Judging and NOT being Judgmental
Commentary on Luke 6:How to not be Judgmental
The Bible is not actually meant to be read in chapters and verses. These were added later so we’d have an easier time finding things to misquote and put on our coffee cups. Everything was originally meant to be read in a larger context in order to really understand it. It’s not just the literature-loving English teacher part of me that believes this. It’s actually true that in order to understand what the Bible really teaches, you need to understand the context (also, audience, genre, culture, tone, but those are lessons for another day!)
This passage from Luke, about being judgmental, clearly demonstrates how easily the meaning of a verse can be skewed. We run around decrying that Christians aren't supposed to judge while simultaneously being seen as the most judgmental people on the planet. We need a deeper understanding of what Jesus actually taught.
Everyone seems to be saying "don't judge me" these days. It's even a popular tattoo "only God can judge me" (which I frankly find scary because all you can do to me is not like me... God is, well God, the creator of the universe, he could do a lot... but that's me judging tattoos...). We all say it. I say it every time I reach for another piece of chocolate.
Ironically, many of us are saying "don't judge me" when we know that we are messing up. We know we are guilty. We are judging ourselves in those moments.
I know I should eat more healthy. So when I'm around people and cramming junk food in my gullet, I laugh and say, "don't judge me". I've already judged myself. I know I'm messing up, so stay out of my business. I don't meet my own criteria for how I should live, I don't need to hear anything from you!
We need to see that we judge others but want grace for ourselves
But as much as we don’t want to be judged, we sure do love judging others. Our whole society is more divided than we ever have been. We are screaming “don’t judge me” and then hating everyone who disagrees with us.
Look at recent politics. It’s beyond ridiculous that we seem to think that there are only two sides and everyone on the opposing side is all the same. Our side is full of all kinds of people but their side is all _________ (fill in your insults based on political affiliation). Then we convince ourselves that Jesus agrees with us (but not them).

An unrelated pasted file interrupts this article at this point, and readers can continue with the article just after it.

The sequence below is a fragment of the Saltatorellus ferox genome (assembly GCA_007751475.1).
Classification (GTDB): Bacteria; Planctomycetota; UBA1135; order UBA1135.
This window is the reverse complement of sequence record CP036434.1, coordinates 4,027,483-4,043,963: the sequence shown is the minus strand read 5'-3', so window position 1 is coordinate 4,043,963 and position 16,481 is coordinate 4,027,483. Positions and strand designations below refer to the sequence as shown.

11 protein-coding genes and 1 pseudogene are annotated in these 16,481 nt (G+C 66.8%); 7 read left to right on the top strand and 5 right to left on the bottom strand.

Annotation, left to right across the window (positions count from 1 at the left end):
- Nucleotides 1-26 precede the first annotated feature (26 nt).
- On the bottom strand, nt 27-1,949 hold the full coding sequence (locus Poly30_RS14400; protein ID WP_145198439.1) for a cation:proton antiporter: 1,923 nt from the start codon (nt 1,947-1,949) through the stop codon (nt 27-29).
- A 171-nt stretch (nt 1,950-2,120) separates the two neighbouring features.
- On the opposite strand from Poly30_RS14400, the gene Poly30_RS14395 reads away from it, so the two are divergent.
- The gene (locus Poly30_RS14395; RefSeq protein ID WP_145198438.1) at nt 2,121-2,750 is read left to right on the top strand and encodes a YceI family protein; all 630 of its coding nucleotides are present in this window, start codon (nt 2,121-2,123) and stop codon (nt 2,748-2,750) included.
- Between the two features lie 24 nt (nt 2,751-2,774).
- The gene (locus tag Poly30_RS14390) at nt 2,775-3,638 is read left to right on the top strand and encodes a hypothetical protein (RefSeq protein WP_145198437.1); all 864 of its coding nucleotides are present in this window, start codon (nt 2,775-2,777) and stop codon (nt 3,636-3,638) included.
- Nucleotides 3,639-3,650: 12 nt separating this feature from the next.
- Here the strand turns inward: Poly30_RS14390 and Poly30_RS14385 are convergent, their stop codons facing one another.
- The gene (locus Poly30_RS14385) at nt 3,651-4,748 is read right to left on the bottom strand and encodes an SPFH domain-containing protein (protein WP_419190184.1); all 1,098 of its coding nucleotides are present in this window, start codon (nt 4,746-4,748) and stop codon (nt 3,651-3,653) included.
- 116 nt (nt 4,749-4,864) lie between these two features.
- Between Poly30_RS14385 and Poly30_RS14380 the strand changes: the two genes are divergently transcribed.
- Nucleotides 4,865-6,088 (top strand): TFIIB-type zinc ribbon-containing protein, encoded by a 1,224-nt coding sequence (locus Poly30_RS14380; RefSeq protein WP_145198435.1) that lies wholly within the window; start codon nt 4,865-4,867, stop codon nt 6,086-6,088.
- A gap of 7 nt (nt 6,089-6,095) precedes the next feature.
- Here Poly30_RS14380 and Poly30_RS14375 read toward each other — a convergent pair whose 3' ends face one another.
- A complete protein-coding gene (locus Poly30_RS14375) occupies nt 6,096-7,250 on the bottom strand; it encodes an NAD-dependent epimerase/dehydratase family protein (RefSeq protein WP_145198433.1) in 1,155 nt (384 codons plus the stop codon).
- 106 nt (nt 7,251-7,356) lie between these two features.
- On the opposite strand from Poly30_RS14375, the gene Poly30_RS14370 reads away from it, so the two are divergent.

So how did we get here? Screaming “don’t judge ME” but being the most judgmental people on the planet? Maybe it's because we haven't dealt with our own guilt. Maybe it's not understanding what Jesus actually taught and how it frees us to be better people!
Not Judging Doesn't free us from Accountability
Actual followers of Jesus need to step up and be different. But first, we need to know what Jesus really taught about judging others.
Part of the problem is that at face value in English, the commands: do not judge and do not condemn, are IMPOSSIBLE to live out. You cannot go through life without judging anyone.
As a friend of mine said, “Not making any judgments is stupid. I mean you aren’t going to ask Uncle Touchy Feelie to babysit.”
And my friend showed a lot more wisdom in that sentence than a whole lot of church leaders who in the name of "not judging", “forgive” Pastor Touchy Feelie and let him keep working in ministry.
It seems like we are constantly hearing stories about churches forgiving a church leader who abused his position of authority to molest kids or have affairs. It feels super holy to forgive such a horrific deed, and I believe that many in those churches are truly seeking to follow God. However, they are incredibly misinformed about what the Bible says.
In the name of “not judging” and “forgiving” they end up doing the opposite of what Jesus taught. He was quite clear how he felt about abuse:
If anyone causes one of these little ones--those who believe in me--to stumble, it would be better for them if a large millstone were hung around their neck and they were thrown into the sea. Mark 9:42
It is natural to form opinions about people
“Do not judge” does not mean “do not have any opinion about.” It is impossible to turn off that part of your brain that notices how people are different from you. It is impossible not to find some people more attractive than others. So, quit trying to shut down that part of your brain. You can’t and God doesn’t ask you to. You will need it someday.
“Do not judge” does not mean “don’t hold people responsible for their actions.” The original Greek words translated to “judge” and “condemn” in this passage are talking about passing a sentence on someone, coming to a conclusion about a person, or separating people.